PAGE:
Discussion: Media and Russian aggression: how to find boundary of freedom of speech

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On December 10, online discussion entitled “Limitations to freedom of expression in the conditions of Russian aggression: how to find the boundary?” with the participation of representatives of media and human rights organizations was held within the framework of the annual National Human Rights NONconference.

According to ZMINA Chair Tetiana Pechonchyk, a number of drafts have been registered in the Verkhovna Rada that provide for responsibility for publicly denying the fact of military aggression of the Russian Federation, its occupation of part of Ukraine, Russia’s hybrid war against Ukraine, etc.

In particular, these are drafts No.4085 of 14 September 2020 and No.4136 of 21 September 2020 (both authored by MP Yelyzaveta Yasko (Servant of the People party faction) and groups of other MPs), as well as drafts No.4188 of 05 October 2020 and No.4189 of 05 October 2020 (both  authored by MP Oleh Dunda, Servant of the People party faction). In addition, similar restrictions on freedom of speech are enshrined in the draft law “On Media” (No.2693 of 27 December 2019).

What are the international standards in the field for freedom of speech and when can restrictions be justified? What is the case law of the European Court of Human Rights (ECHR) regarding the freedom of speech in the context of armed conflict? How can Ukraine adopt effective and efficient legislation that, on the one hand, will actually bring violators to justice and, on the other hand, will meet international standards in the field of freedom of speech and will not expose Ukraine to new losses in the ECHR? These issues were discussed during the event.

Human rights defender Volodymyr Yavorsky noted that all these drafts raise many questions from the point of view of international law. Moreover, the Criminal Code of Ukraine currently  stipulates criminal offenses that restrict freedom of speech. “But in practice, law enforcement agencies hardly apply these articles, although there are many manifestations of freedom of speech that fall under these crimes. Therefore, it may seem that we have bad legislation in this area for countering Russian aggression,” the expert added.

Yavorsky notes that many of the provisions of these drafts, which prohibit or restrict the dissemination of information, provide for liability for evaluative judgments. Such prohibitions are not about disseminating unreliable facts or information, but about assessing those facts. As a rule, it is formulated through such expressions as “propaganda”, “positive coverage”, “popularization”, “positive assessment”, “excessive  focus”, etc.

The human rights defender reminds that there are a number of standards that should be taken into account when elaborating such drafts. One of them is the distinction between evaluative judgements and facts. In addition, it is important to assess the proportionality of the punishment for abuse on freedom of speech and to anticipate the gradation of the possible danger of such a violation.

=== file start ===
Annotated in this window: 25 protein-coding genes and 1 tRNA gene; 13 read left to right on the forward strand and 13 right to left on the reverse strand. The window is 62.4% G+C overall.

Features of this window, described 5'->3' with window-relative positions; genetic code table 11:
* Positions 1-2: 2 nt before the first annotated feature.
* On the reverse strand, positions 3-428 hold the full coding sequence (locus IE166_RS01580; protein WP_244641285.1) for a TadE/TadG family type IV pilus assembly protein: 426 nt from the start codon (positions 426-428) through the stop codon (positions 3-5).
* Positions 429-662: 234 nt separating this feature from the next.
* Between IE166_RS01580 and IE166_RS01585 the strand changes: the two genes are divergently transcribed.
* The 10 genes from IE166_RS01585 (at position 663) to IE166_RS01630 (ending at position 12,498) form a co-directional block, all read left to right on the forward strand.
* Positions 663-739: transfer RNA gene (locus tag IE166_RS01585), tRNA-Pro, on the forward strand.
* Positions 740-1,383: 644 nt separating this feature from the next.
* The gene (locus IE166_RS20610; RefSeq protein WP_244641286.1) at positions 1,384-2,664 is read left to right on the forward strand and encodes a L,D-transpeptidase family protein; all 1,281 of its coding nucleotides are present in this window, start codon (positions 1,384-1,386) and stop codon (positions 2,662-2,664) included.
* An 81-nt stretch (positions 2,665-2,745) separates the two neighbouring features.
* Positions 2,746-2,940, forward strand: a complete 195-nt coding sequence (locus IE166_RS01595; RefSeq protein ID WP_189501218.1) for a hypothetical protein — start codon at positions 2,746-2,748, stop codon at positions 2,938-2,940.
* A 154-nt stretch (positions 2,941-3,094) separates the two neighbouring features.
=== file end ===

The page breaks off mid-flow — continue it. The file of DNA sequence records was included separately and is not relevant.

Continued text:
Liudmyla Opryshko, an expert on the Human Rights Platform, is also convinced that approaches to restricting freedom of speech in such drafts should be balanced with other rights. She also agrees that Ukraine already has the necessary tools to combat Russian propaganda, but the state must make efforts to ensure that these tools are actually used. However, she considers all currently proposed drafts are likely to restrict freedom of speech means that are not accepted in a democratic society.

“There are at least 8 articles in the Criminal Code of Ukraine that provide for liability for abuse of freedom of speech. But over the past four years, only 118 sentences have been passed under these articles, and only less than 10 sentences  concern Russian propaganda and aggression,” said Oleksandr Burmahin, director of the Human Rights Platform. Also, according to him, the court does not provide in their judgments the explanations or recommendations on what should be done with this propaganda content.

Moreover, according to Burmahin, despite the existing mechanisms for combating pro-Russian propaganda, the state does not have a universal approach to understanding the problem and a clear strategy in this area.

Oleksiy Pohorelov, the President of the Ukrainian Media Business Association, member of the Commission on Journalism Ethics, is convinced that banning the broadcasting of “unpleasant things” in the media deprives people of the opportunity to understand these things at all. “If we close primary source and do not see it in our sources, we will see it on enemy channels, where they will provide information as they want to,” he said.

Watch the full video of the discussion here.

The event is organized by ZMINA, Freedom House Ukraine.